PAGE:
Tag Archives: Achmadinejad

Obama administration refused to help pro-democracy forces in Iran

Middle East Map
Middle East Map

From Investors Business Daily.


During their brutally suppressed protests in 2009, Iranian freedom fighters sent the White House an urgent memo calling for help. Under Obama, America ignored it.

‘So now, at this pivotal point in time, it is up to the countries of the free world to make up their mind,” Iranian opposition leaders told the Obama administration in an eight-page memo in 2009. “Will they continue on the track of wishful thinking and push every decision to the future until it is too late, or will they reward the brave people of Iran and simultaneously advance the Western interests and world peace.”

President Obama made his choice, and like so often before it was to vote “present.”

The memo, written by leaders of Iran’s Green Party after the summer 2009 anti-government demonstrations, was obtained by the Washington Examiner.

The document confirms GOP candidate Rick Santorum’s charge that the U.S. squandered an opportunity to undermine the government established by the Ayatollah Khomeini three decades ago.

In the Arizona GOP debate last week, Santorum noted that “we did absolutely nothing to help” the Green Revolution. But “when the radicals in Egypt and the radicals in Libya, the Muslim Brotherhood … rise against either a feckless leader or a friend of ours in Egypt, the president is more than happy to help them out.”

The memo refutes claims still being made by the State Department that the Green Party “did not desire financial or other support,” because it “would discredit it in the eyes of the Iranian people.”

The secret memo’s warning that the Islamist regime “with its apocalyptic constitution will never give up the atomic bomb” also contradicts conventional wisdom that the Green movement wants a nuclear Iran.

The Obama administration is oddly proud that it does “not provide financial assistance to any political movement, party or faction in Iran.” But Foundation for the Defense of Democracies scholar Michael Ledeen has argued for years that supporting Iran’s real opposition can keep it from becoming the first jihadist nuclear power.

In his 2007 book “The Iranian Time Bomb,” Ledeen insists there must be “an explicit declaration that the United States wants regime change in Iran.” The Voice of America Persian Service could help.

As Ledeen notes, “Several Iraqi ayatollahs, including some who lived in Iran for many years, would love to do this, as would Khomeini’s grandson Hossein Khomeini, who has openly criticized his grandfather’s creation.”

The U.S. can also provide satellite phones and laptops to students, religious leaders and others, and fund large-scale strikes and mass demonstrations to bring Supreme Leader Ayatollah Khamenei’s regime down.

With Iran close to a nuclear weapon, military action may be the only option. But the Green memo is a shameful blemish for a president who could have prevented a threat to the free world of nuclear terror, but didn’t.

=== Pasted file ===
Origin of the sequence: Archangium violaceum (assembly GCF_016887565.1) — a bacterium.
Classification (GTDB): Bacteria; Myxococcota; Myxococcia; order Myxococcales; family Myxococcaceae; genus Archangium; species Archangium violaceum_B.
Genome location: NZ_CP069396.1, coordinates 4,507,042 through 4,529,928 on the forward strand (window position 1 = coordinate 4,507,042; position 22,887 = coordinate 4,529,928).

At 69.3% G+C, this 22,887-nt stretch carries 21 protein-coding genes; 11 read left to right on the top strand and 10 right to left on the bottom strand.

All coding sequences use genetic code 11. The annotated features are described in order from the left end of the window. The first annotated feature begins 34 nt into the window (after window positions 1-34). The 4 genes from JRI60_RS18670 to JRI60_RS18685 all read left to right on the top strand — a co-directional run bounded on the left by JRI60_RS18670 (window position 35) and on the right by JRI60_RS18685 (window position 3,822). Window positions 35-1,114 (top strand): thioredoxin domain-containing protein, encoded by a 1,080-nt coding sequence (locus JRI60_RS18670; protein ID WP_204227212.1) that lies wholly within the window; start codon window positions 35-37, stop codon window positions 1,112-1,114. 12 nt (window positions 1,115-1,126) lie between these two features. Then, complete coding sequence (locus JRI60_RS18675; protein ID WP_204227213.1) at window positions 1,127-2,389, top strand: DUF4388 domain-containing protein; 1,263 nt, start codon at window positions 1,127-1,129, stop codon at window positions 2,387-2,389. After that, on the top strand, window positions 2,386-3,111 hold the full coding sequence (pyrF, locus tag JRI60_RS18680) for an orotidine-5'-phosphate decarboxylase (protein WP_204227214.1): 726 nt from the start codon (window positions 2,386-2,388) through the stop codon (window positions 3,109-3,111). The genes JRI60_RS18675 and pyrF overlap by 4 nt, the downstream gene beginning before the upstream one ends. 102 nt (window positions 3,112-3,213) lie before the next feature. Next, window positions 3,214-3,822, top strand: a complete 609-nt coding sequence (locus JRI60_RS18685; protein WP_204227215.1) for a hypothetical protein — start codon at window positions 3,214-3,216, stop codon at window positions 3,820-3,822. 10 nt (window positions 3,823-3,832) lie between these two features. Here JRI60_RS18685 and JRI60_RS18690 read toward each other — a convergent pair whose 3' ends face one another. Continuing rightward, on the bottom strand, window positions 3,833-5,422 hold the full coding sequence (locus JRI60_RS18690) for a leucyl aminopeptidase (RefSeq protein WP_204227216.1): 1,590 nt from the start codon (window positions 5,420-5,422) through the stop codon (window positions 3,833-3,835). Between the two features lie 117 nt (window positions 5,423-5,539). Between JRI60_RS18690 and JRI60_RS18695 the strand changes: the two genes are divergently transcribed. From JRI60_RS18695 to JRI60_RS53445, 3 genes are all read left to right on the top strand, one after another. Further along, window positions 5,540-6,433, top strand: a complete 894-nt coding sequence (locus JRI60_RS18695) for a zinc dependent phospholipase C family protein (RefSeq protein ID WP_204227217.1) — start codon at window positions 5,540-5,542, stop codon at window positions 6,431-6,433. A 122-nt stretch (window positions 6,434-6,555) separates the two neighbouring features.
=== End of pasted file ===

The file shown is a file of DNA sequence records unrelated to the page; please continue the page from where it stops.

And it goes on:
This is important. A lot of liberals ask me what I would do to resolve the Iran situation short of war. One of the things we could be doing is supporting pro-democracy movements in Iran with information warfare, money, arms, etc. I was very annoyed when Obama backed dictators in Iran, Venezuela and Honduras, while helping the Islamists to take power in Libya and Egypt. Why does he do that? Is he stupid? Is he evil? Or is it a combination of the two?

Iran laughs as Obama pleads for return of unmanned drone

Is that Neville Chamberlain or Barack Obama groveling?
"Ummm... can we have our drone back mister?" (H/T Sid)

CNN reports:

President Barack Obama said Monday that the United States has asked Iran to return a U.S. drone aircraft that Iran claims it recently brought down in Iranian territory.

“We’ve asked for it back. We’ll see how the Iranians respond,” Obama said in a news conference, alongside Iraqi Prime Minister Nouri al-Maliki.

A top Iranian military official previously vowed not to return the unmanned American stealth plane that it says it has.

[…]Former U.S. Vice President Dick Cheney on Monday criticized Obama’s decisions on the drone, but for an entirely different reason. He said that, after the aircraft went down, the president should have ordered an airstrike over Iran.

“The right response to that would have been to go in immediately after it had gone down and destroy it,” the Republican, who served with President George W. Bush, told CNN’s Erin Burnett. “You can do that from the air … and, in effect, make it impossible for them to benefit from having captured that drone.”

Instead, “he asked nicely for them to return it, and they aren’t going to,” Cheney said.

[…]One U.S. official said the United States can’t be certain it’s the real stealth drone, because U.S. personnel don’t have access to it. But he added there’s no reason to think it’s a fake. However, a second senior U.S. military official said that a big question is to how the drone could have remained virtually intact given the high altitude it is believed to have crashed from.

All American Blogger found this story on Fox News:

In an interview broadcast live Monday night on Venezuelan state television, Iranian President Mahmoud Ahmadinejad said nothing to suggest his country would grant the U.S. request.

“The Americans have perhaps decided to give us this spy plane,” Ahmadinejad said. “We now have control of this plane.”

Speaking through an interpreter, Ahmadinejad said: “There are people here who have been able to control this spy plane, who can surely analyze this plane’s system also. … In any case, now we have this spy plane.”

He added, “Very soon, they’re going to learn more about the abilities and possibilities of our country.”

On Tuesday, a semi-official Iranian news agency said authorities have shrugged off the U.S. request. Defense Minister Gen. Ahmad Vahidi said the United States should apologize for invading Iranian air space instead of asking for the return of the unmanned aircraft.

Remember when Iran was having their elections and they started shooting people down in the street? Unlike Germany, France and Canada, Obama had nothing to say about that. Ronald Reagan would have had something to say. Margaret Thatcher would have something to say. But Obama had nothing to say. Maybe the Iranians looked at what Obama did and decided that Obama is a paper tiger.

Lately, we’ve seen an Iranian-backed attack on U.S. soil, an Iranian-backed attack on a U.K. embassy, and increased Iranian operations in Latin America. What could be emboldening Iran to be so aggressive? If we are nice to them and bow down to them and give them money, won’t that make them like us more?